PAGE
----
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OPERATION POLLINATOR PROVIDES FREE ECOLOGICAL HABITAT TRAINING FOR TURF MANAGERS

Sustainability
31.05.2011

 

Ecological habitat management offers an exciting opportunity to enhance the attraction of golf courses to both players and natural biodiversity. In 2011 Greenkeepers and course managers had the opportunity for free training and advice on how to get the best results on their course, with a nationwide series of practical Operation Pollinator workshops.

 

Organised by Syngenta, the training was provided by industry-leading STRI ecologists. The seven workshops across England and Scotland took place on golf courses, enabling the valuable advice to be backed up with practical demonstrations and examples of how to successfully establish and manage wildflower habitats for the benefit of bumblebees and other pollinating insects.

Attendees to the workshops also received 3 BIGGA CPD Credits.

The Operation Pollinator 2011 workshops took place at:

28 July

Marriott Worsley Park, Manchester

 

29 July

Normanton Golf Club, Hatfeild Hall, Wakefield, Yorkshire

 

3 August

Elmwood College, Fife, Scotland

 

8 August

De Vere Belton Woods, Grantham, Lincs

 

9 August

The London Club, Kent - WORKSHOP IS FULL

 

10 August

Beaconsfield Golf Club, Bucks

 

15 Sept

Burnham & Berrow Golf Club, Somerset

 

Over 140 greenkeepers registered their interest in Operation Pollinator and the free training - at the project's launch during BTME in January 2011.

"The level of interest has confirmed the enthusiasm for ecological management among the golf industry," reports Syngenta Turf Portfolio Manager, Rod Burke. "Operation Pollinator can provide the advice and guidance to help manage habitats and out of play rough more cost effectively and to the benefit of the environment."

He believes almost every course can find areas out of play rough that could be further improved to provide valuable habitat, as well as enhancing the visual aspect of the course and the interest of the players. "A small area of well managed Operation Pollinator habitat, rich in pollen and nectar food sources, can make an enormous difference to numbers of bumblebees and natural pollinating insects that are essential for a sustainable ecological balance.

"Helping to resurrect bumblebee populations will help to prove that golf courses can be managed commercially and in harmony with the environment. It gives both the players and managers immense pride in their club," he added. Operation Pollinator is seeking up to 500 golf courses to join the new national scheme over the next three years, with each committed to establishing at least a half a hectare (5000 sq m) of specific habitat in out of play areas.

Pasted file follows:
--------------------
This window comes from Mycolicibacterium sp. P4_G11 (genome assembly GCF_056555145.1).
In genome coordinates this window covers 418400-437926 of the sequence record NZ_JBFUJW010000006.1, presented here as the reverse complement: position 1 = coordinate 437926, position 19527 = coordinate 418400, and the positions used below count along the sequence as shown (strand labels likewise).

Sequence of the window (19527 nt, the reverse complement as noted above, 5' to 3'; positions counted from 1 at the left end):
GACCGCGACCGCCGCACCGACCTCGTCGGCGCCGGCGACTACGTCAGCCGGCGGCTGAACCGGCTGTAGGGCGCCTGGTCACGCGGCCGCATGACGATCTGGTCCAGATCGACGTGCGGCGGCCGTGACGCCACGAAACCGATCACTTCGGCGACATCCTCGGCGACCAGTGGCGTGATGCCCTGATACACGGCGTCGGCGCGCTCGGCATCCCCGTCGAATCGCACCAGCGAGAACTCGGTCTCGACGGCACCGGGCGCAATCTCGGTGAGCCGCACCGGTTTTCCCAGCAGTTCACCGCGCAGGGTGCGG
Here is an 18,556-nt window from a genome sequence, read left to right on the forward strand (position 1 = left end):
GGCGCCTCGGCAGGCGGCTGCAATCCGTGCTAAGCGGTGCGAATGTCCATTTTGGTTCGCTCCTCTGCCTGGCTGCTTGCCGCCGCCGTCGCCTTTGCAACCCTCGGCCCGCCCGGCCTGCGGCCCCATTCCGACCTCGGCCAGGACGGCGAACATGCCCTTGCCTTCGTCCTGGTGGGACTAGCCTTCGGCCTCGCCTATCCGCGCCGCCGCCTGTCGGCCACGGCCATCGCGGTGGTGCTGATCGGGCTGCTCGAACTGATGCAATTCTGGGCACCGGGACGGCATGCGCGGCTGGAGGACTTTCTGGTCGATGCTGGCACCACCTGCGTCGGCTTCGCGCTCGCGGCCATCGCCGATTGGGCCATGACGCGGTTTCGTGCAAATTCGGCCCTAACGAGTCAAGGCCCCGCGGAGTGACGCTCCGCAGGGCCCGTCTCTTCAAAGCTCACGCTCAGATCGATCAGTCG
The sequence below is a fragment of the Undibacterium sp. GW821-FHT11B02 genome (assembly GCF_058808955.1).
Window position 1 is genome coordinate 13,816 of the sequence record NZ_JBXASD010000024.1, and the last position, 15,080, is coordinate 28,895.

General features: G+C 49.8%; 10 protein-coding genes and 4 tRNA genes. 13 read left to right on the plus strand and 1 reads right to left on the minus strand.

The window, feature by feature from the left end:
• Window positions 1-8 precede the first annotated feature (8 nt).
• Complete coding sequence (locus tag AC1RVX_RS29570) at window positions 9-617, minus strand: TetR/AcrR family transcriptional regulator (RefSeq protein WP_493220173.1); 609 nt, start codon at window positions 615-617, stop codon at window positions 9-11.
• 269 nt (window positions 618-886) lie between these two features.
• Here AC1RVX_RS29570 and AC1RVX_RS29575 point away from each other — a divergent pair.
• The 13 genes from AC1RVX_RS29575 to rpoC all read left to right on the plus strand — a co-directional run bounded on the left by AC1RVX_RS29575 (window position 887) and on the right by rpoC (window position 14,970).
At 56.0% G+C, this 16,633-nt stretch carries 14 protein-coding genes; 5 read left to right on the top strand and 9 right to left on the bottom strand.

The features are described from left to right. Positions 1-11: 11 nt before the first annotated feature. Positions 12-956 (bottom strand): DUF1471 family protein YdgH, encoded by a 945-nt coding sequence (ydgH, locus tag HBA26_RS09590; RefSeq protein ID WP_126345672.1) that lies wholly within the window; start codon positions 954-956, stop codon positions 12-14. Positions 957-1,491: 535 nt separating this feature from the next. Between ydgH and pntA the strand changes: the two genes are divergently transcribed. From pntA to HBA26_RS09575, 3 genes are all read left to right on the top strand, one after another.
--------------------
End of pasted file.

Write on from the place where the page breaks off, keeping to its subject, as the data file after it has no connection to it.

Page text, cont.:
The advice and techniques demonstrated in the Operation Pollinator workshops are based on a series of trials undertaken over recent years on golf courses and at the STRI in Yorkshire. The trials examined a range of ecology management techniques which included the appropriate use of the selective herbicide, Rescue, to reduce competition in aggressive Ryegrass-dominant rough and Primo Maxx turf growth regulator to further reduce competition and aide wildflower establishment.

Mr Burke highlights that, in today's cost conscious times for golf course management, it is important to employ the optimum techniques available to achieve the required composition of the rough. The Operation Pollinator programme has been shown to provide very effective establishment techniques and allows cost savings in the rough improvement programmes.

"The STRI trials and working with leading UK ecologists has developed the knowledge, experience and expertise in the practical management techniques. With this approach, golf courses can deliver a net gain in biodiversity in out of play areas, whilst maintaining the level of inputs required to consistently produce top quality playing surfaces."

Bob Taylor, Head of Ecology and Environment at STRI and leading the Operation Pollinator workshop training, commented: "Improving habitat conditions for bumblebees will represent an important environmental gain with little or no detriment to the playing of the game. It is hoped that this work will generate a wider acceptance and awareness of golf's positive environmental role within the wider landscape."